Massachusetts Senator Elizabeth Warren had an up-and-down week in the polls, gaining momentum in a series of national Democratic surveys while landing in fourth in a Boston Globe/Suffolk University poll of likely voters in the 2020 New Hampshire presidential primary.
But in an “appearance” on “Saturday Night Live” this weekend, Warren doppelganger Kate McKinnon parodied the presidential hopeful with unbridled enthusiasm, touting her plan for a nationwide college debt forgiveness programand joking about her fellow 2020 candidates.
Watch: ‘Weekend Update’ with Kate McKinnon as Elizabeth Warren ( video includes content some may find offensive)
Warren, a Democratic candidate in the 2020 election, penned a review for New York magazine’s The Cut on April 21, heaping praise on British actress Emilia Clarke’s character in HBO’s epic fantasy drama.
Warren, writing after the highly anticipated broadcast of the Season 8 premiere, explained why Targaryen “has been my favorite from the first moment she walked through fire.”
It was because she “might be a princess by birth, but she wasn’t dealt an easy hand,” Warren noted.
Sen. Elizabeth Warren (D-MA) on Friday released a statement calling on Congress to pass a slate of legislation aimed at guaranteeing abortion and other reproductive rights around the country, even if Roe v. Wade falls.
The statement, posted on Medium, comes as a wave of strict anti-abortion laws are sweeping the country. On Wednesday, Gov. Kay Ivey of Alabama signed into law a bill banning nearly all abortions in the state, with no exceptions for rape or incest. On Thursday, the Missouri state Senate passed a bill banning the procedure at eight weeks (the bill now goes back to the state House for approval). Many of these laws are aimed squarely at overturning Roe.
“This is a dark moment,” Warren writes. “People are scared and angry. And they are right to be. But this isn’t a moment to back down — it’s time to fight back.”
“Race matters,” Senator Elizabeth Warren told me in an interview last Wednesday, “and we need to face it.” Two days earlier, Warren became the latest Democratic presidential hopeful to make the trek to North Philadelphia with Randi Weingarten, the president of the American Federation of Teachers, to meet with union members.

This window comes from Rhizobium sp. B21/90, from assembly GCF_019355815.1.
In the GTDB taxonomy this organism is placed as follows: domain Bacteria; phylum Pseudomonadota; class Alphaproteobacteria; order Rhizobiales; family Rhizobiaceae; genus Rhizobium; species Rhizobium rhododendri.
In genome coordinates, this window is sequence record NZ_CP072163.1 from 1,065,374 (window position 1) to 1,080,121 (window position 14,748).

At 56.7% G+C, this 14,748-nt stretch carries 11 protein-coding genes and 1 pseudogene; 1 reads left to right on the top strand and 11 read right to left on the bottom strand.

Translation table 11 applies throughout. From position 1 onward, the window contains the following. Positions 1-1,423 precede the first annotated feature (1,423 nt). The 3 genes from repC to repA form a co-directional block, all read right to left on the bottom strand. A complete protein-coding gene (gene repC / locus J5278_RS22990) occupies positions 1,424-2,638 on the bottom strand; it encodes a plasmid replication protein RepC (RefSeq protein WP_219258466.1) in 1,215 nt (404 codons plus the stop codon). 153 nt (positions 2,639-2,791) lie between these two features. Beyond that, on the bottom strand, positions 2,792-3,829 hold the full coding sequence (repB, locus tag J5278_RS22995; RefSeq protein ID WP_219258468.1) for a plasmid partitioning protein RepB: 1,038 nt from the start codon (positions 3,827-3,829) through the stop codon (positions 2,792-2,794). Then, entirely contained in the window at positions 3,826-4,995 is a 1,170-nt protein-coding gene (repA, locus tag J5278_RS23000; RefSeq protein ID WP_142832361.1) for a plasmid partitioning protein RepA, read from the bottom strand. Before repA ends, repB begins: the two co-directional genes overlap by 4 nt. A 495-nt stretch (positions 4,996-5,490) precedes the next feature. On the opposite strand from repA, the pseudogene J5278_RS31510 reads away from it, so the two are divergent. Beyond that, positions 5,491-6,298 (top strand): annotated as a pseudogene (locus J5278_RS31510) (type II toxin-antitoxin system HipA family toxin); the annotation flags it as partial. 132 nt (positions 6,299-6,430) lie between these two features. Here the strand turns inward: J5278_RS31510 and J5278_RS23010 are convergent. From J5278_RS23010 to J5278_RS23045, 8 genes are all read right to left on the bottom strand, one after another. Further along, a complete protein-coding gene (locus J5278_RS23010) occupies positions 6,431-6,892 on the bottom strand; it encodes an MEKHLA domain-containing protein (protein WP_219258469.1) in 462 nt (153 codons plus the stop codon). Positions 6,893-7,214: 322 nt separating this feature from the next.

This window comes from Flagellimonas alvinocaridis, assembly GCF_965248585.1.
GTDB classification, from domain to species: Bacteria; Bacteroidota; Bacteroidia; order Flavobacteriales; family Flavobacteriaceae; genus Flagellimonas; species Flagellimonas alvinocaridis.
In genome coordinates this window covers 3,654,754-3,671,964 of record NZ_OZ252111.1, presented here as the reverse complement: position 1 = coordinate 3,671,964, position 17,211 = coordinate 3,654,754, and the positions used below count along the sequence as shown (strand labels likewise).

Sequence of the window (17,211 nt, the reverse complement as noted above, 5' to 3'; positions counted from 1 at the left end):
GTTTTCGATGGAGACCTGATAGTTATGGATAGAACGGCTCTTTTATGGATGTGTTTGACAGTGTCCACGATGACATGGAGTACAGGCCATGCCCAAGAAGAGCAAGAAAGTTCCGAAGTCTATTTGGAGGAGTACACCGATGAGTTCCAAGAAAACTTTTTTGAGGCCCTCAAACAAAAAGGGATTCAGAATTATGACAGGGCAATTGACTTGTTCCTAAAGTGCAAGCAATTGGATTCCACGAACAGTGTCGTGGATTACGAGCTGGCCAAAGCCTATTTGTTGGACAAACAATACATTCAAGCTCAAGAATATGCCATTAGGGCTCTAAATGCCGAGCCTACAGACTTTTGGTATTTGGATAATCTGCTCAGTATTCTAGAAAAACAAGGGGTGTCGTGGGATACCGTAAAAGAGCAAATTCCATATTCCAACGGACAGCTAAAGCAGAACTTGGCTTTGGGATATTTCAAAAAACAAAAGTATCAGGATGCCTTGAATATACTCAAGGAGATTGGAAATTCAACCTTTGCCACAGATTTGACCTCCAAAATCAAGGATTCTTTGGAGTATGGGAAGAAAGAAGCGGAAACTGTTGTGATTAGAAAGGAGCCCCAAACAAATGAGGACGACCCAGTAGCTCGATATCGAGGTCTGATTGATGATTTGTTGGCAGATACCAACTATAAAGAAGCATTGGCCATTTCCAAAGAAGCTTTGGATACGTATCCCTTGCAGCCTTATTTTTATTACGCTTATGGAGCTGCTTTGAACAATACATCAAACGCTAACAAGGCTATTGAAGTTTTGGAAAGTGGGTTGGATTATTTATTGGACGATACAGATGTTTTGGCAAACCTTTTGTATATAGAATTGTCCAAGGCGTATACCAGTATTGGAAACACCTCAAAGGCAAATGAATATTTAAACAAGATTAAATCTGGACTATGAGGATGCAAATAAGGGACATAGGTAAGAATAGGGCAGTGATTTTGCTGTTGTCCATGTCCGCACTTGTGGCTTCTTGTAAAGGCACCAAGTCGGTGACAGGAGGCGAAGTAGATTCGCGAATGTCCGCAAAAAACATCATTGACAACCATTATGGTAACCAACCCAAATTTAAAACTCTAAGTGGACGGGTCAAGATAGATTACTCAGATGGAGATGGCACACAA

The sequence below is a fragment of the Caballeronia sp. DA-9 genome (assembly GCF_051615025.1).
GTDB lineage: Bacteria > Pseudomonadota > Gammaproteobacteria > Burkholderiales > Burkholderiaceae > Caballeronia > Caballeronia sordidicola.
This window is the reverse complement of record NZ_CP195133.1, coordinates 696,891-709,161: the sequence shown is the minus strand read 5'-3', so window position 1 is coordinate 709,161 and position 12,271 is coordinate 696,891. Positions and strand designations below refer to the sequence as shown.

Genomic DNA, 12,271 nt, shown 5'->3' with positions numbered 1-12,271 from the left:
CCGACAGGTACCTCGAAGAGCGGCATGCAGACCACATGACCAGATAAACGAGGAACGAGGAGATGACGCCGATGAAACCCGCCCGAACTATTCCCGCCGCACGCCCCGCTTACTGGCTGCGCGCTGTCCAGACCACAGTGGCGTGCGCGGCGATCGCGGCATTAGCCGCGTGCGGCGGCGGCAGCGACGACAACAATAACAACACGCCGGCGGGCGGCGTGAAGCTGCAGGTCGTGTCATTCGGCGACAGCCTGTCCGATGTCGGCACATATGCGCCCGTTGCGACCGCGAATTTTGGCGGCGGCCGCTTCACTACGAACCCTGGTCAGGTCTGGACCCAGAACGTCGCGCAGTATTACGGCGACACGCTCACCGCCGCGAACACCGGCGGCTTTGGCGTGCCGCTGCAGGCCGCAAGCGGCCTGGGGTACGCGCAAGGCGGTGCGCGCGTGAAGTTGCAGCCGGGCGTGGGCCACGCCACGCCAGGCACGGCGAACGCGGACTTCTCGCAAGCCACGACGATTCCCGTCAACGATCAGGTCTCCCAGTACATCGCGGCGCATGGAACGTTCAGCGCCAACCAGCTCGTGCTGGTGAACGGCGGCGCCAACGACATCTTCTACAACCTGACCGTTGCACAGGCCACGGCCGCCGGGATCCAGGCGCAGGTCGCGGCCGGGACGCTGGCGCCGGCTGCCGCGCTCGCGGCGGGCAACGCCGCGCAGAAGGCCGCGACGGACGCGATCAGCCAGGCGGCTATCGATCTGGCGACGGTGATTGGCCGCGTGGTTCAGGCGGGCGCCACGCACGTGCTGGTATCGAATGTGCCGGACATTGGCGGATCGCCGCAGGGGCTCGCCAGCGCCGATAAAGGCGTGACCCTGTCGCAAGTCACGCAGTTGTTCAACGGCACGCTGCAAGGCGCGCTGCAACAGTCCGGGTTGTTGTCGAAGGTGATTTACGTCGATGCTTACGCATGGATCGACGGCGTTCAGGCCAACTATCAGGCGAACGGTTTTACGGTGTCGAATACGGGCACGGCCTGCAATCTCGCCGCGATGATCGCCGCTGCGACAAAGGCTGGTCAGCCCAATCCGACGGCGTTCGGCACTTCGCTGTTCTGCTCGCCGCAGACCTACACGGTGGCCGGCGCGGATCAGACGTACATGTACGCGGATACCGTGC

These town halls have a rhythm: Brief remarks from Weingarten, a short monologue from the candidate, and then questions from the most important people in the room: teachers. After Warren’s speech, she was pressed about the growing wall of student debt—and it drew out her higher-education pitch.
The Massachusetts senator and former law professor launched into a lecture about how to reform paying for higher education, declaring, “We need to talk about the racial dimension of this head on.” She ran down the stats. “Students of color are more likely to have to borrow money to go to college, they borrow more money when they’re in college, and they have a harder time paying for it when they get out of college,” Warren said. There was a difference, a systemic one, she argued, and the policy makers needed to fix it.
Warren’s early 2020 platform has reflected a need to remedy that difference—and higher education is not the only arena where her policy approach addresses America’s legacy of discrimination. From housing to health care, her message in many ways intentionally places an emphasis on race and wealth.
In recent years, candidates have placed an emphasis on black outreach as part of their get-out-the-vote efforts, whether that means playing up one’s black bona fides, like Senator Kamala Harris, or sitting down with Al Sharpton at Sylvia’s in Harlem, like Mayor Pete Buttigieg of South Bend, Indiana. But what Warren is doing this spring is unique: She is offering a detailed body of policy to go alongside platitudes.
Elizabeth Warren’s presidential campaign is obsessed with stickers.
At a half-dozen events in rural Eastern Iowa over Memorial Day weekend, paid organizers and volunteers swarmed every attendee, affixing brightly colored circles to them as proof their contact information had been secured. The sticker patrol circled the room before Warren spoke — and afterward in the selfie line — just in case anyone happened to slip through.
The campaign’s hyper-vigilance about capturing data on every potential supporter isn’t unique to Iowa, but the sheer number of people dedicated to the task certainly is. Warren has made an early wager on the state unrivaled by other Democratic hopefuls, aiming to strike early in the nomination contest by out-organizing the competition.
She already has more than 50 staffers in Iowa, and more are coming: A “significant” number of hires will be announced on June 15, according to Jason Noble, her Iowa communications director. The national campaign said its Iowa payroll would total at least 60 after the additions.
Plenty of other Democrats are investing heavily and ramping up their presence in Iowa, including Cory Booker, Beto O’Rourke, and Kamala Harris. But no candidate has hired nearly as many staffers or made the Hawkeye State as central to their hopes for the nomination from the very start.